Learn more about Kristina and Shakara on our Team page.

New Book by Jillian Hishaw, Esq.

Agrarian Trust Staff Contributor Jillian Hishaw, Esq., Releases New Book Systematic Land Theft

Book Info: Whites presently own over ninety-five percent of farmland in the United States through the misappropriation of tribal nation lands and the exploitation of enslaved Africans. As the enslaved African population grew, the government welcomed immigrants from Europe to settle into the U.S., ensuring their majority status. Jillian is instrumental in her efforts, recently named one of the top 10 Black Farmer Instagram accounts.

  // PAST EVENTS // 

35th Sustainable Agriculture Conference
Nov 4-8

Agrarian Trust participated in a Land Access Connections panel discussion as part of New Entry Sustainable Farming Project’s 16th annual National FIELD School, hosted virtually November 4 – 8 in conjunction with Carolina Farm Stewardship Association’s annual Sustainable Agriculture Conference. The event was well attended and the panel focused on alternative land access strategies with representatives from Land for Good, Dirt Capital, and Dawn2Dusk Farm.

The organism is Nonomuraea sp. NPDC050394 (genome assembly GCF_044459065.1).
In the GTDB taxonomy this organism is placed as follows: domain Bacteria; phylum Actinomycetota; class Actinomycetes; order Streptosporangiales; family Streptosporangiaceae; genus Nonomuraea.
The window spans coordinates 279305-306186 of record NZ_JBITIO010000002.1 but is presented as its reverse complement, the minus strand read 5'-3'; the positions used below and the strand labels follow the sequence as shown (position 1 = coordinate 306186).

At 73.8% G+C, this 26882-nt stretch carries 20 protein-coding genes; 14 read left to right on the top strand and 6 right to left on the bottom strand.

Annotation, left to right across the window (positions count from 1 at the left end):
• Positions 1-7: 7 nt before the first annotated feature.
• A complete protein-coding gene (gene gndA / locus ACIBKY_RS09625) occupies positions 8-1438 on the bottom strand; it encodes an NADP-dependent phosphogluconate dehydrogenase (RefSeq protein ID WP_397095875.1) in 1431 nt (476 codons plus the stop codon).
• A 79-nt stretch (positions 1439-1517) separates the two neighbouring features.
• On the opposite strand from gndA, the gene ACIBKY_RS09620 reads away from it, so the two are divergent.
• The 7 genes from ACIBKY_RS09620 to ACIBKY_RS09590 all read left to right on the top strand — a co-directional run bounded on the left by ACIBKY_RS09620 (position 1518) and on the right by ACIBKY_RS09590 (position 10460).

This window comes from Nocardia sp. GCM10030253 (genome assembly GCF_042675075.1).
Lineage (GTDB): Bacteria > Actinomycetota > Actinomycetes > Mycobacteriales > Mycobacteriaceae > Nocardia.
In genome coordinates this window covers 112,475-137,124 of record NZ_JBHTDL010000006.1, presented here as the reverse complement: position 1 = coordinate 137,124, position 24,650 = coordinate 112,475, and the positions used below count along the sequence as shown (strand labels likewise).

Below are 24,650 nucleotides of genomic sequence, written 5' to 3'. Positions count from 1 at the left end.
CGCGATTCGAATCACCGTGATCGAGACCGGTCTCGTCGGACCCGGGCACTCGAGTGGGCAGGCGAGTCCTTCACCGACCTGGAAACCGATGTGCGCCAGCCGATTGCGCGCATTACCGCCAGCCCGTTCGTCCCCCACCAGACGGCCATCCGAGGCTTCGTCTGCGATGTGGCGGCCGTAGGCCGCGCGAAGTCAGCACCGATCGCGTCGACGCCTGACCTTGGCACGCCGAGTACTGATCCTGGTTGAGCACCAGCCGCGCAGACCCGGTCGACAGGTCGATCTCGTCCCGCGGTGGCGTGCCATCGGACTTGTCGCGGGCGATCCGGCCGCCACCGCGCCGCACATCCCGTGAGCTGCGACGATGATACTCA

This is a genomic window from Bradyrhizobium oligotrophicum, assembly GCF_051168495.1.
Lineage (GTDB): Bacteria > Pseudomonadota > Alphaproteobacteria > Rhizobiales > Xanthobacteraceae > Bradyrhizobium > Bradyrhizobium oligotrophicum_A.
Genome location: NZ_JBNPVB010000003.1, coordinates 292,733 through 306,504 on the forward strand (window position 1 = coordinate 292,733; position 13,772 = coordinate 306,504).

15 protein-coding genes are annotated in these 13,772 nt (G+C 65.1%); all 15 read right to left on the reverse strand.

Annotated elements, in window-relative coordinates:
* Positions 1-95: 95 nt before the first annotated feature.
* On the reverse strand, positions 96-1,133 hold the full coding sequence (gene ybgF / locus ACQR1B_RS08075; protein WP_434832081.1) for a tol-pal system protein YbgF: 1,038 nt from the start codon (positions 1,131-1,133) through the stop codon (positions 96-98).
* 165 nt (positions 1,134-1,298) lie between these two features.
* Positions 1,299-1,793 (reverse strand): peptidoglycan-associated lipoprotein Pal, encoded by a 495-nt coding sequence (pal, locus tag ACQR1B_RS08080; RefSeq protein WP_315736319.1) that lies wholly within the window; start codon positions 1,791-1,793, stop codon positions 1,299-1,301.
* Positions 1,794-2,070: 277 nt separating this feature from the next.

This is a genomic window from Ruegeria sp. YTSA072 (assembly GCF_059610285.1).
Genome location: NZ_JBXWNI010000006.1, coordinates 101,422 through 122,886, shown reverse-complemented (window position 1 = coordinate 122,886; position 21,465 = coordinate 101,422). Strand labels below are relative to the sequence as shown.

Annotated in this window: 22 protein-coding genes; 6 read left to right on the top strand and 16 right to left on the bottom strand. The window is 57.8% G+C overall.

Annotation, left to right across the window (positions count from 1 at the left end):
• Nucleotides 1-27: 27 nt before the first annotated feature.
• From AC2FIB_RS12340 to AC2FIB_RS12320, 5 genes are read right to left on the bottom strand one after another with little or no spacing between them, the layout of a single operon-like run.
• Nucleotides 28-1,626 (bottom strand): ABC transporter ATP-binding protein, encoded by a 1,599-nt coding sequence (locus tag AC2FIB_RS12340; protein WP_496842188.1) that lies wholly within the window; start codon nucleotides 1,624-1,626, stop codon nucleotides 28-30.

2nd Annual Climate Underground
Oct 20-22

Agrarian Trust participated in the 2nd annual Climate Underground hosted by Caney Fork Farms in which farmers, chefs, activists, scientists, political leaders, researchers, and other leading experts shared knowledge on the economics of our current food system, food justice, the future role of restaurants in communities, the climate crisis, and how regenerative agriculture can be a solution.

New Opportunities for Agrarian Transformation